Obstructive sleep apnea (OSA) is a complication in 3.6-32% of pregnancies. OSA is characterized by partial or complete airway collapse during sleep, resulting in varying degrees of oxygen desaturation and micro-arousals, with the associated release of catecholamines and reactive oxygen species. This results in increased inflammation, dysregulation of endothelial function, and increased blood pressure. The effects of sleep apnea and its treatment during pregnancy remain poorly understood. Gaps in knowledge exist regarding the best screening tools for OSA during pregnancy, whether sleep apnea that is specific to pregnancy (versus preexisting) is harmful, and whether the treatment of sleep apnea reduces the risk of adverse pregnancy outcomes associated with this condition.
Systematic reviews and meta-analyses have demonstrated an increased risk of adverse pregnancy outcomes when OSA is diagnosed. OSA is associated with an increased risk of hypertensive disorders of pregnancy, such as gestational hypertension or preeclampsia, which are presumably mediated by endothelial dysfunction. OSA also increases the risk of developing gestational diabetes, presumably due to reductions in glucose metabolism and glucose transport, and to increased beta-2 islet cell death within the pancreas. OSA is also associated with intrapartum and postpartum complications, such as operative vaginal delivery, cesarean delivery, post-operative wound complications and neonatal outcomes such as preterm birth and low birthweight.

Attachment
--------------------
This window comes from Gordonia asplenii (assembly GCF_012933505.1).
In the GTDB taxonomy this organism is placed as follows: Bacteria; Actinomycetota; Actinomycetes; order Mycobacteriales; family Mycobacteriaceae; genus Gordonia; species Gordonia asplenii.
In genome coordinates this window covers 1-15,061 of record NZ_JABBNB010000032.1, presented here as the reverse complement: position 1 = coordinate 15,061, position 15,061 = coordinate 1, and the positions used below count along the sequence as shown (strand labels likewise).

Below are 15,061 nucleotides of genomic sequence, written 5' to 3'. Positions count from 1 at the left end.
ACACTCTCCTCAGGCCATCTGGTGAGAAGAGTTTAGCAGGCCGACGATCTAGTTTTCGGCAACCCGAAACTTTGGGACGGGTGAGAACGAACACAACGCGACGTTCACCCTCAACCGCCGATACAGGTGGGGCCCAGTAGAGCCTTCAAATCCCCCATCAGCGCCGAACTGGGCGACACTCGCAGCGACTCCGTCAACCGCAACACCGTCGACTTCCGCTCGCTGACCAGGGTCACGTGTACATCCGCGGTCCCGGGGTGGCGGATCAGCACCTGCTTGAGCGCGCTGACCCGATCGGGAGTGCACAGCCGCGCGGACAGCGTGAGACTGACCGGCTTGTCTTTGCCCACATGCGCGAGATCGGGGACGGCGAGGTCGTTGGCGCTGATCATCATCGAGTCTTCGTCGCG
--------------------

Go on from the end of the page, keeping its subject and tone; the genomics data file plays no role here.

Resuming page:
The existing screening tools for sleep apnea during pregnancy are limited. Many of the established tools for non-pregnant adults perform poorly during pregnancy. The Berlin Questionnaire and Epworth Sleepiness Scale, for example, performs poorly during pregnancy. STOP-BANG is also limited for the evaluation of pregnant women due to its emphasis on male sex and age over 50 years.
Whether CPAP helps to reduce the incidence of adverse pregnancy outcomes in pregnant women with sleep apnea remains to be seen. Some small early studies have demonstrated reduced preeclampsia, and a more recent trial also suggested a reduction in hypertensive disorders of pregnancy. Other benefits may include pregnancy prolongation, fewer cesarean births, and a higher five-minute Apgar score. However, there is still a lack of published evidence and significant gaps in knowledge remain.
In this issue we will cover what is known and what remains to be discovered regarding the diagnosis, impact, and treatment of sleep apnea during pregnancy.
Assoc. Prof. Kathleen Antony and Dr. Mihaela Bazalakova
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